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Divisions over Christianity’s main event

NCR Staff
Damascus, Syria

In Syria, where Catholics and Orthodox feel close because they share the experience of being a minority, believers on both sides of the East/West divide delivered a clear message during John Paul II’s visit: We want to celebrate Easter together.

The fact that Catholics and Orthodox celebrate Easter on different dates is a complicated matter for even Christians to understand. Many say it is virtually impossible to explain the division to the country’s Muslim majority.

The difference is the result of both history and church politics. Christians link Easter with the Jewish Passover, celebrated in the first century on the first full moon after the spring equinox. Even when Jews began to fix the date of Passover without reference to the equinox, Christians continued to follow the lunar cycle.

Since the split between East and West in 1054, it has been difficult for the Orthodox churches to adopt any Western innovation. Thus the Orthodox refused to follow the Gregorian calendar -- so called because Pope Gregory XIII decreed it -- used in the West since 1582. The Orthodox prefer the older Julian calendar. Both calendars are inaccurate with respect to modern astronomical data, with the Gregorian off by a few minutes and the Julian by 13 days.

The result is that for Catholics, Easter falls between March 22 and April 25; for the Orthodox between April 4 and May 8.

Some experts have proposed fixing a given Sunday as Easter, but church leaders on both sides have rejected the proposal since it would abandon the link with Passover. Others have suggested adopting a common calendar, but the proposal has gone nowhere.

The message that came through loud and clear in Syria was: Figure it out.

“We must celebrate Easter together forever,” said Greek Catholic Patriarch Gregory III Laham, speaking to the pope during his May 6 Mass at Damascus’ Abyssinian Stadium. The crowd of some 40,000, roughly equal parts Catholic and Orthodox, burst into strong applause, the only line that drew such a reaction.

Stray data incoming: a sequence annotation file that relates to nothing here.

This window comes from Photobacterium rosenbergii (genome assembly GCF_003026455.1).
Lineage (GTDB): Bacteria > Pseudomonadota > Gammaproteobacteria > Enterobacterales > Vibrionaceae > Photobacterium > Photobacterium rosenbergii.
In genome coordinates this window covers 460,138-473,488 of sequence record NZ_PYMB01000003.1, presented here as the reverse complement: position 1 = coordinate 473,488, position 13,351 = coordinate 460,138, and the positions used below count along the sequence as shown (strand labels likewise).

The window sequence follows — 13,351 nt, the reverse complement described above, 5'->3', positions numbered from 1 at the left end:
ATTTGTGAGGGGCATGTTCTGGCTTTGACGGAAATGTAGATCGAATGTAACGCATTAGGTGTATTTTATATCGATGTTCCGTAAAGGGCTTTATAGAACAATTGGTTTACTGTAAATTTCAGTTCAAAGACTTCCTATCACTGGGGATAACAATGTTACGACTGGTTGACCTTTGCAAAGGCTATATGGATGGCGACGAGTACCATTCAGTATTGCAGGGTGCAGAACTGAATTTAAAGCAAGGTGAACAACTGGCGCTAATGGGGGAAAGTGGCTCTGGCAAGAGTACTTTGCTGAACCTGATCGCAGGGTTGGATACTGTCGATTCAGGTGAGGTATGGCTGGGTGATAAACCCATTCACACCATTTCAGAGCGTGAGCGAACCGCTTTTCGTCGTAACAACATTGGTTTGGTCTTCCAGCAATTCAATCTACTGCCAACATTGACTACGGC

Gregory repeated the point: “We must have a common Easter, forever.”

Believers on both sides underscored the desire for a common Easter throughout the visit.

“It’s very difficult for us to explain this to the Muslims,” said Sr. Marina, superior of a Greek Catholic community charged with custody of the Church of St. Paul on the Wall in the Bab Kissan gate of the old walls of Damascus. It was built on the spot where the New Testament says Paul was lowered in a basket to escape an angry mob.

“They wonder why we are divided,” Sr. Marina said.

During the papal Mass, a young Syrian named Moussah Al-Saifi told NCR he couldn’t agree more.

“We need a common Easter. We want one church, Catholics and Orthodox together,” he said. Al-Saifi described himself as both Orthodox and Catholic, the son of an Orthodox father and Catholic mother.

Fr. Fayez Mansoua, a Syrian Orthodox priest with responsibility for Syrian Orthodox believers in Germany, said he had hoped the pope would bring a more decisive solution to the problem.

“We’ve talked about this for 20 years,” Mansoua said. “We don’t have more time to lose.” Mansoua hinted, though he did not say explicitly, that he felt the easiest solution would be for the pope to simply adopt the Orthodox calendar.

The most serious attempt to date to resolve the problem was a March 1997 meeting in Aleppo, Syria, sponsored by the World Council of Churches and later endorsed by a joint Orthodox-Catholic theological dialogue.

It suggested the feast be celebrated on the first Sunday following the first full moon after the spring equinox, using the best astronomical data available and using Jerusalem as the point of reference.

To date, neither the Catholic church nor the 15 independent branches of Orthodoxy have implemented the proposal.

However, one model exists for a solution. In Finland, the tiny Orthodox church received permission from Constantinople in the 1920s to follow the Gregorian calendar. Catholics and Orthodox Finns, therefore, already celebrate a common Easter.

National Catholic Reporter, May 18, 2001